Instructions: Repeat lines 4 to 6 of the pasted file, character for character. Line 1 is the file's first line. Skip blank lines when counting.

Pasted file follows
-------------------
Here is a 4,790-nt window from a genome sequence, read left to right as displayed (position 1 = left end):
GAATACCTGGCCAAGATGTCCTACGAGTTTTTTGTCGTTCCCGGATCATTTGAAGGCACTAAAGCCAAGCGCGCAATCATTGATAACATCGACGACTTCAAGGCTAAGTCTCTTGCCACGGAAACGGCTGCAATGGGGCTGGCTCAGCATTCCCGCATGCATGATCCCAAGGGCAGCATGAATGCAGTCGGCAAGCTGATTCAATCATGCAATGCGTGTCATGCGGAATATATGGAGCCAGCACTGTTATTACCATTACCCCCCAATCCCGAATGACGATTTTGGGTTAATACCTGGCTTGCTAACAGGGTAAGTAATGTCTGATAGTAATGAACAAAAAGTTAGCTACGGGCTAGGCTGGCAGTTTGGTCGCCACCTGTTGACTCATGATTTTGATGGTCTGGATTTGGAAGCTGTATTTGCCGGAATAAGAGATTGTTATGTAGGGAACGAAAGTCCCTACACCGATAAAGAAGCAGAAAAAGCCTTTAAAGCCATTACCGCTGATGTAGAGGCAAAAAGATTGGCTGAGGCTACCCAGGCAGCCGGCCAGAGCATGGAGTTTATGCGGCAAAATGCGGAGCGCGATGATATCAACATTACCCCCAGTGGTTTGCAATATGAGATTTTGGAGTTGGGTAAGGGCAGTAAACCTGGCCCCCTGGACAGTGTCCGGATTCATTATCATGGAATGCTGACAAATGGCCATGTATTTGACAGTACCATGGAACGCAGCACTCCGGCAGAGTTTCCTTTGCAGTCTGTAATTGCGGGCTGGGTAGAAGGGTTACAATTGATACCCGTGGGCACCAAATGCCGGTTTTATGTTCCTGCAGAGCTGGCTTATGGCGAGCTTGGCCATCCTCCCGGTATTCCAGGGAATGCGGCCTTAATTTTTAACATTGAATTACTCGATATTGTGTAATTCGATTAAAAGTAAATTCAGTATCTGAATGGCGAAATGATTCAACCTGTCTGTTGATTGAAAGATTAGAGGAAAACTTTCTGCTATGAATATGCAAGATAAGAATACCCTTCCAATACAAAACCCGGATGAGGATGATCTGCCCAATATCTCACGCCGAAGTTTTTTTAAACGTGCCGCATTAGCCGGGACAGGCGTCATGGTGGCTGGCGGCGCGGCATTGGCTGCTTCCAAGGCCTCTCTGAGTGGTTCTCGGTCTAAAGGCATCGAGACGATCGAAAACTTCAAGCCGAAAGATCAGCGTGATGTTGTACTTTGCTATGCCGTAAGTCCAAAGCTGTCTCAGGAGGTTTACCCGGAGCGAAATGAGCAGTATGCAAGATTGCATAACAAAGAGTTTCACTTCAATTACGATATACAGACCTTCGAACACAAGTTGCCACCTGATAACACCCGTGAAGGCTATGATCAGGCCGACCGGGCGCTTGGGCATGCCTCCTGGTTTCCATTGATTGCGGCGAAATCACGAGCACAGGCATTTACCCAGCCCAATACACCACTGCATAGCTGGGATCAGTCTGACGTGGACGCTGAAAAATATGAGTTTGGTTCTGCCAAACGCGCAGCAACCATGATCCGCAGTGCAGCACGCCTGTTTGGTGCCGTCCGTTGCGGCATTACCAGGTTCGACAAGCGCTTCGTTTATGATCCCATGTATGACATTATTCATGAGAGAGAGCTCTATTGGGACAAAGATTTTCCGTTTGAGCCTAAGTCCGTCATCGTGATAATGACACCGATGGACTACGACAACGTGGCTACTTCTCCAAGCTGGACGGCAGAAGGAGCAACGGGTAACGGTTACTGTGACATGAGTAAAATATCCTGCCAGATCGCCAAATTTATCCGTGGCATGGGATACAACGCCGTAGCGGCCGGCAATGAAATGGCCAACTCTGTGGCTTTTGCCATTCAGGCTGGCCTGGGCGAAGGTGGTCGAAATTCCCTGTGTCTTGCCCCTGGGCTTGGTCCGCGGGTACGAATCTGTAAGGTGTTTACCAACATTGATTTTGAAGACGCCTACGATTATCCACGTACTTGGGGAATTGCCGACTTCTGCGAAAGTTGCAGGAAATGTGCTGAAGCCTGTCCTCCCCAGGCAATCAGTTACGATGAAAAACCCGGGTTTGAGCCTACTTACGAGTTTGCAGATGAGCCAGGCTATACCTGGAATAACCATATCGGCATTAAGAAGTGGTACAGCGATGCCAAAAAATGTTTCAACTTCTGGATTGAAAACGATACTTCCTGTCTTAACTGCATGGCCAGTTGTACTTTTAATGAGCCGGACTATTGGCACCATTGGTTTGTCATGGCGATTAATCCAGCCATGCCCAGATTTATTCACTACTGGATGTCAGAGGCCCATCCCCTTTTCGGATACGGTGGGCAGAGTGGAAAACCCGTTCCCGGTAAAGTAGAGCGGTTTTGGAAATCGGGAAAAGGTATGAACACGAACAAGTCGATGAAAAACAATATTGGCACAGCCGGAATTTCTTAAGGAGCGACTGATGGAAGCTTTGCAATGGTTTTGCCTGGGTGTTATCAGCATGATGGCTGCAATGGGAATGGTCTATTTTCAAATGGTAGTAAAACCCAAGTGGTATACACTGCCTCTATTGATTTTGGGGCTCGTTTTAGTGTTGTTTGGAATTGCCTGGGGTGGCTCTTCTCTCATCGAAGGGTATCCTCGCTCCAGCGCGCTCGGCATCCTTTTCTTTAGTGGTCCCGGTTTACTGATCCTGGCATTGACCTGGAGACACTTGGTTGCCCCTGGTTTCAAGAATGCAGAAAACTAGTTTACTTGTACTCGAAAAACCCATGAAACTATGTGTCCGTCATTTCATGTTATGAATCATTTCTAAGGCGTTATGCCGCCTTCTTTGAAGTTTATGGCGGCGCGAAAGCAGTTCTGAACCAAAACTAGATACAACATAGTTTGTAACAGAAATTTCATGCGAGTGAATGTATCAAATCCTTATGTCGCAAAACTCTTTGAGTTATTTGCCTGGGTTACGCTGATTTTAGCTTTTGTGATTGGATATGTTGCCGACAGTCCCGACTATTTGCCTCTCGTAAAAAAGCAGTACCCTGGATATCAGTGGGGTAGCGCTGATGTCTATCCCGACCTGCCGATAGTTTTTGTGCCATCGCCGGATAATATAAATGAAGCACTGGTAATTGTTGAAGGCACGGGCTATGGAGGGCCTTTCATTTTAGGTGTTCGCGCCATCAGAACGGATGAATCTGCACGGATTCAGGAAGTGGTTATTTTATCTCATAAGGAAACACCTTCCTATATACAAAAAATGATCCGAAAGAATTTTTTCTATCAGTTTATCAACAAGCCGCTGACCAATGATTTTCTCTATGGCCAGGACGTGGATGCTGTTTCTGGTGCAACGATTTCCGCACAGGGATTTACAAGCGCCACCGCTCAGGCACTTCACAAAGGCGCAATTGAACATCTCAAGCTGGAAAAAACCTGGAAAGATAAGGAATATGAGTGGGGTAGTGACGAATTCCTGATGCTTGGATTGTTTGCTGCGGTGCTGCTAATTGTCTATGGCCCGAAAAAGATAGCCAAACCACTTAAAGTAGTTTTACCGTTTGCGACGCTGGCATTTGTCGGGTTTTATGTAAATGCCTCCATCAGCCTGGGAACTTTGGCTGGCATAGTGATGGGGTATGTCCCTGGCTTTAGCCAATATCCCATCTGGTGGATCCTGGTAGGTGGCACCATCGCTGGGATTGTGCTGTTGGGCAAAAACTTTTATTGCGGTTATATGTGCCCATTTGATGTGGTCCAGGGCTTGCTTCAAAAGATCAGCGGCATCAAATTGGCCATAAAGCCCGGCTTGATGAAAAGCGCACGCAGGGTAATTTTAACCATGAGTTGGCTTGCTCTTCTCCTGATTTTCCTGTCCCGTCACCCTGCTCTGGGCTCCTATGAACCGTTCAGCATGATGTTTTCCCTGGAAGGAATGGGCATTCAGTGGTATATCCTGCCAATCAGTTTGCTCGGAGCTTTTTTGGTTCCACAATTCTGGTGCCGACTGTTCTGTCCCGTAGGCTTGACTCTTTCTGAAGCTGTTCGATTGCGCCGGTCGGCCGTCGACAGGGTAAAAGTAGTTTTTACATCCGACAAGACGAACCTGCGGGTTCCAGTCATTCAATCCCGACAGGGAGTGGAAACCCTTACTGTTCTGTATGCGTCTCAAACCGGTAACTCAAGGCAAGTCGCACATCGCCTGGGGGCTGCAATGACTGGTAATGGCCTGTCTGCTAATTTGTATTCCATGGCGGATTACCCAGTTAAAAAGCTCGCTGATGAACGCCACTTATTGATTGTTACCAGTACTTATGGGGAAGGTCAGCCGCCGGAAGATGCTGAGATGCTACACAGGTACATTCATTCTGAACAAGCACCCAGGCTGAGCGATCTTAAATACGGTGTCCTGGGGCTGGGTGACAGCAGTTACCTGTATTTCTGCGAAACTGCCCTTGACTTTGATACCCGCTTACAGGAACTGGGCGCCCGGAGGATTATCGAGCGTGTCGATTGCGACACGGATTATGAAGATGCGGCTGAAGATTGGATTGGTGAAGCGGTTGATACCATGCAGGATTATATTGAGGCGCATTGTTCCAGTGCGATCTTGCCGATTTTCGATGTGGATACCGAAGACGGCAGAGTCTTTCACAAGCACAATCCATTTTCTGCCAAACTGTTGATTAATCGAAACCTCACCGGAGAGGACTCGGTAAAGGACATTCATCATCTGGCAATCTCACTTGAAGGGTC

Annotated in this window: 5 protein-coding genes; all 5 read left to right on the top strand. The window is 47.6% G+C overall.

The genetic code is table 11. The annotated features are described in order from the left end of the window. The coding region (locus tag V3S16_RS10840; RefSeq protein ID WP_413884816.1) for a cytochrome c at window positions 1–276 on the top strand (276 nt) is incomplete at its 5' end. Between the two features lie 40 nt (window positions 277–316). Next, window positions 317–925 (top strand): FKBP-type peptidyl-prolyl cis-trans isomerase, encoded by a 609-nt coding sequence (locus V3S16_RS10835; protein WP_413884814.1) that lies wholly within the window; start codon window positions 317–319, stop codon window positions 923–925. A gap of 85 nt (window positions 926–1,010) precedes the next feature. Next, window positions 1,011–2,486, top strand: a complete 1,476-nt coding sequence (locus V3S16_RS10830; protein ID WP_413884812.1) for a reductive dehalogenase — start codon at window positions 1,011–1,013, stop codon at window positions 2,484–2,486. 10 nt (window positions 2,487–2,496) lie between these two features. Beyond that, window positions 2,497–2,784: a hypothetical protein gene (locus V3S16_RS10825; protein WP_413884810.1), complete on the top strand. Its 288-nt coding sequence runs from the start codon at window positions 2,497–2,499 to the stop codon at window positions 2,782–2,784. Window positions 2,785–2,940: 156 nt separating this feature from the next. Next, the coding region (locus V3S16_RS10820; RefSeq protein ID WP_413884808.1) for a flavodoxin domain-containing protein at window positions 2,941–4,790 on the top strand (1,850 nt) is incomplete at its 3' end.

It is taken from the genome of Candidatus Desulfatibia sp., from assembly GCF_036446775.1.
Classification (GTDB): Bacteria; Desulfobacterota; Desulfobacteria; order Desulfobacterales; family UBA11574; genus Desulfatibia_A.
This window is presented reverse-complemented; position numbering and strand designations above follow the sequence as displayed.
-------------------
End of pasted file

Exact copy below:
The genetic code is table 11. The annotated features are described in order from the left end of the window. The coding region (locus tag V3S16_RS10840; RefSeq protein ID WP_413884816.1) for a cytochrome c at window positions 1–276 on the top strand (276 nt) is incomplete at its 5' end. Between the two features lie 40 nt (window positions 277–316). Next, window positions 317–925 (top strand): FKBP-type peptidyl-prolyl cis-trans isomerase, encoded by a 609-nt coding sequence (locus V3S16_RS10835; protein WP_413884814.1) that lies wholly within the window; start codon window positions 317–319, stop codon window positions 923–925. A gap of 85 nt (window positions 926–1,010) precedes the next feature. Next, window positions 1,011–2,486, top strand: a complete 1,476-nt coding sequence (locus V3S16_RS10830; protein ID WP_413884812.1) for a reductive dehalogenase — start codon at window positions 1,011–1,013, stop codon at window positions 2,484–2,486. 10 nt (window positions 2,487–2,496) lie between these two features. Beyond that, window positions 2,497–2,784: a hypothetical protein gene (locus V3S16_RS10825; protein WP_413884810.1), complete on the top strand. Its 288-nt coding sequence runs from the start codon at window positions 2,497–2,499 to the stop codon at window positions 2,782–2,784. Window positions 2,785–2,940: 156 nt separating this feature from the next. Next, the coding region (locus V3S16_RS10820; RefSeq protein ID WP_413884808.1) for a flavodoxin domain-containing protein at window positions 2,941–4,790 on the top strand (1,850 nt) is incomplete at its 3' end.

It is taken from the genome of Candidatus Desulfatibia sp., from assembly GCF_036446775.1.
Classification (GTDB): Bacteria; Desulfobacterota; Desulfobacteria; order Desulfobacterales; family UBA11574; genus Desulfatibia_A.